Pain is a high frequency symptom occurring in 50% of cancer patients at diagnosis increasing to 80% of patients with advanced-stage cancer. In the context of a complete palliative care evaluation, proper pain assessment requires measurement of pain intensity, delineation of opioid responsiveness, as well as clarification of the impact of pain on patients' psychological, social, spiritual, and existential domains. Pain is effectively managed by application of the World Health Organization (WHO) analgesic ladder which classifies pain intensity according to severity and recommends analgesic agents based on their strength. Step 1 analgesics are reserved for mild pain and include nonopioid analgesics such as acetaminophen, nonsteroidal antiinflammatory or an adjuvant analgesic if necessary. Step 2 analgesics target those patients experiencing mild to moderate pain who are already taking a nonopioid analgesic but are experiencing poor analgesia. Step 2 agents include acetaminophen products containing hydrocodone, oxycodone, codeine, as well as tramadol. Patients with moderate to severe pain require strong analgesics belonging to Step 3 of the WHO analgesic stepladder. Step 3 opioids include morphine, hydromorphone, fentanyl, levorphanol, methadone, and oxycodone. Familiarity with opioid pharmacokinetics, equianalgesic dosing, and adverse effects is necessary for safe and effective use. The appropriate use of adjuvant analgesics such as antiepileptic drugs, antidepressants, and local anesthetics enhances the use of opioids, especially in cases where opioid responsiveness may be in question, such as with neuropathic pain. Interventional techniques play a role in cancer pain management when conventional analgesic therapies are ineffective or cause significant adverse effects.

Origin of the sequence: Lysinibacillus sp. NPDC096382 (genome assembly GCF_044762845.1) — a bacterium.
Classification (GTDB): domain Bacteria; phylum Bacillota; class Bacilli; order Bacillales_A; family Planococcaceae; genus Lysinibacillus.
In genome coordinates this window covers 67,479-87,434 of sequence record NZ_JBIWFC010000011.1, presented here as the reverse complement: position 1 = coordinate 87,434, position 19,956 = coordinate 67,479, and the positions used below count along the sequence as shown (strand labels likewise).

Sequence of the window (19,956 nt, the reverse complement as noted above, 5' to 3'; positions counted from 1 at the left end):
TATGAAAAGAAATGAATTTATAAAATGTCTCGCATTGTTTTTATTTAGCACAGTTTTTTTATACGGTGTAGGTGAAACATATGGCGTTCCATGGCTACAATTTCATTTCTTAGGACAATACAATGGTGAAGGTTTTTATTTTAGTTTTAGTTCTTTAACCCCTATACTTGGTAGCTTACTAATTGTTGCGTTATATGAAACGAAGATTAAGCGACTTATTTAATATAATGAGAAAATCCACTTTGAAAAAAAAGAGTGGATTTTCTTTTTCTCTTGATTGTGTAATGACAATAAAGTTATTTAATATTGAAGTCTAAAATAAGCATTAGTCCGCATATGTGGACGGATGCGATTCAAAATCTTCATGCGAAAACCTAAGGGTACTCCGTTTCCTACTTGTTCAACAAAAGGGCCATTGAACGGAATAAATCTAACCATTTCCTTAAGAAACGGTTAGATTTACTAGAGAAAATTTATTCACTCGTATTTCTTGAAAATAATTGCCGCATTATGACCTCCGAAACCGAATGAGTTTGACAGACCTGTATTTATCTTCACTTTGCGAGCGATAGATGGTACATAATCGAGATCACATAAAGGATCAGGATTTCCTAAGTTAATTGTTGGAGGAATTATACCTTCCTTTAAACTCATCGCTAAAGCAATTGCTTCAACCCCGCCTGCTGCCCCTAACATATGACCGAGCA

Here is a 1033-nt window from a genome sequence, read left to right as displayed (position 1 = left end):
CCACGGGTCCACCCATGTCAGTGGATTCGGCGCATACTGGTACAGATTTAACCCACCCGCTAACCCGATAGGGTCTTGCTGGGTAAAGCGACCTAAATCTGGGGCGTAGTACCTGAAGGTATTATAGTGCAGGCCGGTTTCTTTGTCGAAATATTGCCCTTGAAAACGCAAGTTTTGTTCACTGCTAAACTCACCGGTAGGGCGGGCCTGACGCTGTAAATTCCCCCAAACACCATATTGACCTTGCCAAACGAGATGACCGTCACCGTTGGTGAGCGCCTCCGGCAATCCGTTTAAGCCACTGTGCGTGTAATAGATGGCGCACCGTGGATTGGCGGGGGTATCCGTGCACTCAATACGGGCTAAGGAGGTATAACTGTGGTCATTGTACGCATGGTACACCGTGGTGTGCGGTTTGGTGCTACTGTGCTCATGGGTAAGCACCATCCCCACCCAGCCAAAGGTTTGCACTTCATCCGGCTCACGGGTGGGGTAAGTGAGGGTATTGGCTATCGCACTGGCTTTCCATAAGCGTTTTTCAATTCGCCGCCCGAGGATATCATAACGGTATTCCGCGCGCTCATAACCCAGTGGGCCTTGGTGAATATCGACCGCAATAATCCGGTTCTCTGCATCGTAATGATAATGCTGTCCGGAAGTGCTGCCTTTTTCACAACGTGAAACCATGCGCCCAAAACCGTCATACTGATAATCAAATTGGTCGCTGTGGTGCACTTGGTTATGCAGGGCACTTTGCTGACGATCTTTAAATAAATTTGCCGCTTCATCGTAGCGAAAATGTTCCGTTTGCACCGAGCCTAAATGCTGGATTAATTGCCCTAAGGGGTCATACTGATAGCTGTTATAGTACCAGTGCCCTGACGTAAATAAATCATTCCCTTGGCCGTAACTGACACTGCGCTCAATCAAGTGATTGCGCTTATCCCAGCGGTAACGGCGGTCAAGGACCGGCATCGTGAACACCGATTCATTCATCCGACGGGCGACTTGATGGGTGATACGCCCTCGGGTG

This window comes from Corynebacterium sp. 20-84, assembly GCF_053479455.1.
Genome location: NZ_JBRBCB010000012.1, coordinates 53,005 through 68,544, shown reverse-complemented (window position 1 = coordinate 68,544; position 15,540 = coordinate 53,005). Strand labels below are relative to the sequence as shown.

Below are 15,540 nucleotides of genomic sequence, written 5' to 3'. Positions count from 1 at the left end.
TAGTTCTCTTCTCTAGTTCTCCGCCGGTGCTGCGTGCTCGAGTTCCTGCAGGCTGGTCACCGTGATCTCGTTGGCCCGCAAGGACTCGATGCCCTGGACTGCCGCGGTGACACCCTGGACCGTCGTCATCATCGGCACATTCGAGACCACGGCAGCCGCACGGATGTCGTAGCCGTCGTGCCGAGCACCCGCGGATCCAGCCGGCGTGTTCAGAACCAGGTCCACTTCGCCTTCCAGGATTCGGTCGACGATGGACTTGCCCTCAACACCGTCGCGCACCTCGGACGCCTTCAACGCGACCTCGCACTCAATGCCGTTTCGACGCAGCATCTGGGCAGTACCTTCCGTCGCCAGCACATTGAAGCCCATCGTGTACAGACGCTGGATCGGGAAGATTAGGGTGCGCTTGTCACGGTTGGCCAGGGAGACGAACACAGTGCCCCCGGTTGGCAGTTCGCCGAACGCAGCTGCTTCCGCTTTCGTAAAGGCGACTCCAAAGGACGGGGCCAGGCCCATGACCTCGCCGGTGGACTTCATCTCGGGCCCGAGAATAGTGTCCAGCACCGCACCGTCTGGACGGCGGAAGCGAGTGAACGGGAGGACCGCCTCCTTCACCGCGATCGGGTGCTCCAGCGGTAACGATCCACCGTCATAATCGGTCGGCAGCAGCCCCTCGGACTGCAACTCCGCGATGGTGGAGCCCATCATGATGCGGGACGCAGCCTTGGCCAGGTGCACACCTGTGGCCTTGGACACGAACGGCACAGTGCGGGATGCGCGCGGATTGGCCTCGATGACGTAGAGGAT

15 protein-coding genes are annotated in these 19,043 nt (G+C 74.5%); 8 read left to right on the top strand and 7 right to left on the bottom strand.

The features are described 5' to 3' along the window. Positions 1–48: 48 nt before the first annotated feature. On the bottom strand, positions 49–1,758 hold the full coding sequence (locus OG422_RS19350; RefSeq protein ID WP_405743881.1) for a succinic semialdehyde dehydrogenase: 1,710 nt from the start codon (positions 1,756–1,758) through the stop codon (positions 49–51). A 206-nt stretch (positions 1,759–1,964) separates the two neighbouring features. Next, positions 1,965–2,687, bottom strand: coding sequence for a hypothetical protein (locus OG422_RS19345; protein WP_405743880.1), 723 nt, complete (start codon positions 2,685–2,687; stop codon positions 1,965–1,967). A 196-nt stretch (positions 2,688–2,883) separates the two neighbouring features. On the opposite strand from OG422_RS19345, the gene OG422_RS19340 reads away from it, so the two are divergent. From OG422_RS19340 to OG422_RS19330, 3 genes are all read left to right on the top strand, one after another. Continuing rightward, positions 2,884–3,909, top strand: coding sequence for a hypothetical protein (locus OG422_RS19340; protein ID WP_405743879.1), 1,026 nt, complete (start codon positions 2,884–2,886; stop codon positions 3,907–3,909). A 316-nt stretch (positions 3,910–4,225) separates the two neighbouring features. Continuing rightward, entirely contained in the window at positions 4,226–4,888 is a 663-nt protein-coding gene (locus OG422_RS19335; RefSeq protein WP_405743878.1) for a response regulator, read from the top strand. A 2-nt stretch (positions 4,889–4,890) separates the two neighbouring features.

|Original language||English (US)|
|Title of host publication||Pain Care Essentials and Innovations|
|Number of pages||21|
|State||Published - Jan 1 2020|
- Neuropathic pain
ASJC Scopus subject areas